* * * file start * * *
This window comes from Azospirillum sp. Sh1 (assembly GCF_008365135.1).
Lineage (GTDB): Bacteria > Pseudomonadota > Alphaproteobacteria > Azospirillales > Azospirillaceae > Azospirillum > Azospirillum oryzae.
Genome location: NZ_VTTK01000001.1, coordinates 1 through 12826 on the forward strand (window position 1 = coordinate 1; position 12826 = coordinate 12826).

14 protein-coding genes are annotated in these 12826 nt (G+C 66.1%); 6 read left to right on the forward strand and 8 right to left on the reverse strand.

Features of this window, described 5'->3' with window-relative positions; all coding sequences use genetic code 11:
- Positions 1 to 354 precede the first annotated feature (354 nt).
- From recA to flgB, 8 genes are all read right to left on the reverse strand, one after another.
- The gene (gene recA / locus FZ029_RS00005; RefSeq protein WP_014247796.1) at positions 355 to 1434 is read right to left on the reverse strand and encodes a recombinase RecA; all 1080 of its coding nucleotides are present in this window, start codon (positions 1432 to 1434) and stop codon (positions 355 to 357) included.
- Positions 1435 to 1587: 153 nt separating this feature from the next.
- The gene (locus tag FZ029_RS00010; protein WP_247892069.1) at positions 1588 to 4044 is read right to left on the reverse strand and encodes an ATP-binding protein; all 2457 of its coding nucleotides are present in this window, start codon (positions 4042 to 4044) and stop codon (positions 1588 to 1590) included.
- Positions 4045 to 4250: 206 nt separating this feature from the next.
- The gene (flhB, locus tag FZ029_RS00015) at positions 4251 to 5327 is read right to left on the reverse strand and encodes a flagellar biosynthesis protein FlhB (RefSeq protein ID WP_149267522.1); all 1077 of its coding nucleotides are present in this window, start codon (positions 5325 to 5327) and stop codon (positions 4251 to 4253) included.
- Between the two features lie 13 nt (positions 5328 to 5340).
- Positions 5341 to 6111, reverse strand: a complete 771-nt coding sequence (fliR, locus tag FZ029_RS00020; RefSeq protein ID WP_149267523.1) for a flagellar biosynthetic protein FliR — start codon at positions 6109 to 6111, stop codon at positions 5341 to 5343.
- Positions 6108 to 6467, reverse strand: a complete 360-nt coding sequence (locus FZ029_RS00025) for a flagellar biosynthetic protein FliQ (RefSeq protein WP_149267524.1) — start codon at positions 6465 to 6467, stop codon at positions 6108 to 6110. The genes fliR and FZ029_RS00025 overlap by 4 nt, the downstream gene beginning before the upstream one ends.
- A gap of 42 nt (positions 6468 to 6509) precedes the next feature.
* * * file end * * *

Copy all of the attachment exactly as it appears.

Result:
This window comes from Azospirillum sp. Sh1 (assembly GCF_008365135.1).
Lineage (GTDB): Bacteria > Pseudomonadota > Alphaproteobacteria > Azospirillales > Azospirillaceae > Azospirillum > Azospirillum oryzae.
Genome location: NZ_VTTK01000001.1, coordinates 1 through 12826 on the forward strand (window position 1 = coordinate 1; position 12826 = coordinate 12826).

14 protein-coding genes are annotated in these 12826 nt (G+C 66.1%); 6 read left to right on the forward strand and 8 right to left on the reverse strand.

Features of this window, described 5'->3' with window-relative positions; all coding sequences use genetic code 11:
- Positions 1 to 354 precede the first annotated feature (354 nt).
- From recA to flgB, 8 genes are all read right to left on the reverse strand, one after another.
- The gene (gene recA / locus FZ029_RS00005; RefSeq protein WP_014247796.1) at positions 355 to 1434 is read right to left on the reverse strand and encodes a recombinase RecA; all 1080 of its coding nucleotides are present in this window, start codon (positions 1432 to 1434) and stop codon (positions 355 to 357) included.
- Positions 1435 to 1587: 153 nt separating this feature from the next.
- The gene (locus tag FZ029_RS00010; protein WP_247892069.1) at positions 1588 to 4044 is read right to left on the reverse strand and encodes an ATP-binding protein; all 2457 of its coding nucleotides are present in this window, start codon (positions 4042 to 4044) and stop codon (positions 1588 to 1590) included.
- Positions 4045 to 4250: 206 nt separating this feature from the next.
- The gene (flhB, locus tag FZ029_RS00015) at positions 4251 to 5327 is read right to left on the reverse strand and encodes a flagellar biosynthesis protein FlhB (RefSeq protein ID WP_149267522.1); all 1077 of its coding nucleotides are present in this window, start codon (positions 5325 to 5327) and stop codon (positions 4251 to 4253) included.
- Between the two features lie 13 nt (positions 5328 to 5340).
- Positions 5341 to 6111, reverse strand: a complete 771-nt coding sequence (fliR, locus tag FZ029_RS00020; RefSeq protein ID WP_149267523.1) for a flagellar biosynthetic protein FliR — start codon at positions 6109 to 6111, stop codon at positions 5341 to 5343.
- Positions 6108 to 6467, reverse strand: a complete 360-nt coding sequence (locus FZ029_RS00025) for a flagellar biosynthetic protein FliQ (RefSeq protein WP_149267524.1) — start codon at positions 6465 to 6467, stop codon at positions 6108 to 6110. The genes fliR and FZ029_RS00025 overlap by 4 nt, the downstream gene beginning before the upstream one ends.
- A gap of 42 nt (positions 6468 to 6509) precedes the next feature.